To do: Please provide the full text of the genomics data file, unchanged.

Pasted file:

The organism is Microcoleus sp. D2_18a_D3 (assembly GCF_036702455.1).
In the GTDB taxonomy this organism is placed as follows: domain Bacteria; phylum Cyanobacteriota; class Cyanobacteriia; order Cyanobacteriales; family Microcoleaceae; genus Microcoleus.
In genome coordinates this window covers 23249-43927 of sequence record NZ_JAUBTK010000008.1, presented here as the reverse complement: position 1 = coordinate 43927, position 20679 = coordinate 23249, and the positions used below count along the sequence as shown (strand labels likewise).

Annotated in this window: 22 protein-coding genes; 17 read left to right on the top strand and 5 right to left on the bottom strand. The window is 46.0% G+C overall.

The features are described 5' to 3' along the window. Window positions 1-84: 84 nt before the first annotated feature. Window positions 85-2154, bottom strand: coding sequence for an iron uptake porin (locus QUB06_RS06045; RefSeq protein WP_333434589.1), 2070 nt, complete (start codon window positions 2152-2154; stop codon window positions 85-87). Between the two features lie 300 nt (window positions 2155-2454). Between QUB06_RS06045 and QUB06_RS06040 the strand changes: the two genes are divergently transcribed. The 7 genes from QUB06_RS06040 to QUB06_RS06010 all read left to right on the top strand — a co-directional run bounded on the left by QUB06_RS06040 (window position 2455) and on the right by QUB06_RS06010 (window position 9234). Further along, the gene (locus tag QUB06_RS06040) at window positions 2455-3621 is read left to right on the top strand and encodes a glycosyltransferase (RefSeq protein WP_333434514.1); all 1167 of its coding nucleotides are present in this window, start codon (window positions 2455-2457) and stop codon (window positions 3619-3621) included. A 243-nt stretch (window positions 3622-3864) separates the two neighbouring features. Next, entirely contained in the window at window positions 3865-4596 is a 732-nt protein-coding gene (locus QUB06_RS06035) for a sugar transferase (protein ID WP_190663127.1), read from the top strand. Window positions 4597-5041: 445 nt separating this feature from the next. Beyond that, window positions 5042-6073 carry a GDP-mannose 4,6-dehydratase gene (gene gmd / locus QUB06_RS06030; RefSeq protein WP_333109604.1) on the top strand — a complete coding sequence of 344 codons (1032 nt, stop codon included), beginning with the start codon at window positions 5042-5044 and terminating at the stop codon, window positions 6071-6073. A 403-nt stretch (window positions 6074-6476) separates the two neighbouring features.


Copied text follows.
The organism is Microcoleus sp. D2_18a_D3 (assembly GCF_036702455.1).
In the GTDB taxonomy this organism is placed as follows: domain Bacteria; phylum Cyanobacteriota; class Cyanobacteriia; order Cyanobacteriales; family Microcoleaceae; genus Microcoleus.
In genome coordinates this window covers 23249-43927 of sequence record NZ_JAUBTK010000008.1, presented here as the reverse complement: position 1 = coordinate 43927, position 20679 = coordinate 23249, and the positions used below count along the sequence as shown (strand labels likewise).

Annotated in this window: 22 protein-coding genes; 17 read left to right on the top strand and 5 right to left on the bottom strand. The window is 46.0% G+C overall.

The features are described 5' to 3' along the window. Window positions 1-84: 84 nt before the first annotated feature. Window positions 85-2154, bottom strand: coding sequence for an iron uptake porin (locus QUB06_RS06045; RefSeq protein WP_333434589.1), 2070 nt, complete (start codon window positions 2152-2154; stop codon window positions 85-87). Between the two features lie 300 nt (window positions 2155-2454). Between QUB06_RS06045 and QUB06_RS06040 the strand changes: the two genes are divergently transcribed. The 7 genes from QUB06_RS06040 to QUB06_RS06010 all read left to right on the top strand — a co-directional run bounded on the left by QUB06_RS06040 (window position 2455) and on the right by QUB06_RS06010 (window position 9234). Further along, the gene (locus tag QUB06_RS06040) at window positions 2455-3621 is read left to right on the top strand and encodes a glycosyltransferase (RefSeq protein WP_333434514.1); all 1167 of its coding nucleotides are present in this window, start codon (window positions 2455-2457) and stop codon (window positions 3619-3621) included. A 243-nt stretch (window positions 3622-3864) separates the two neighbouring features. Next, entirely contained in the window at window positions 3865-4596 is a 732-nt protein-coding gene (locus QUB06_RS06035) for a sugar transferase (protein ID WP_190663127.1), read from the top strand. Window positions 4597-5041: 445 nt separating this feature from the next. Beyond that, window positions 5042-6073 carry a GDP-mannose 4,6-dehydratase gene (gene gmd / locus QUB06_RS06030; RefSeq protein WP_333109604.1) on the top strand — a complete coding sequence of 344 codons (1032 nt, stop codon included), beginning with the start codon at window positions 5042-5044 and terminating at the stop codon, window positions 6071-6073. A 403-nt stretch (window positions 6074-6476) separates the two neighbouring features.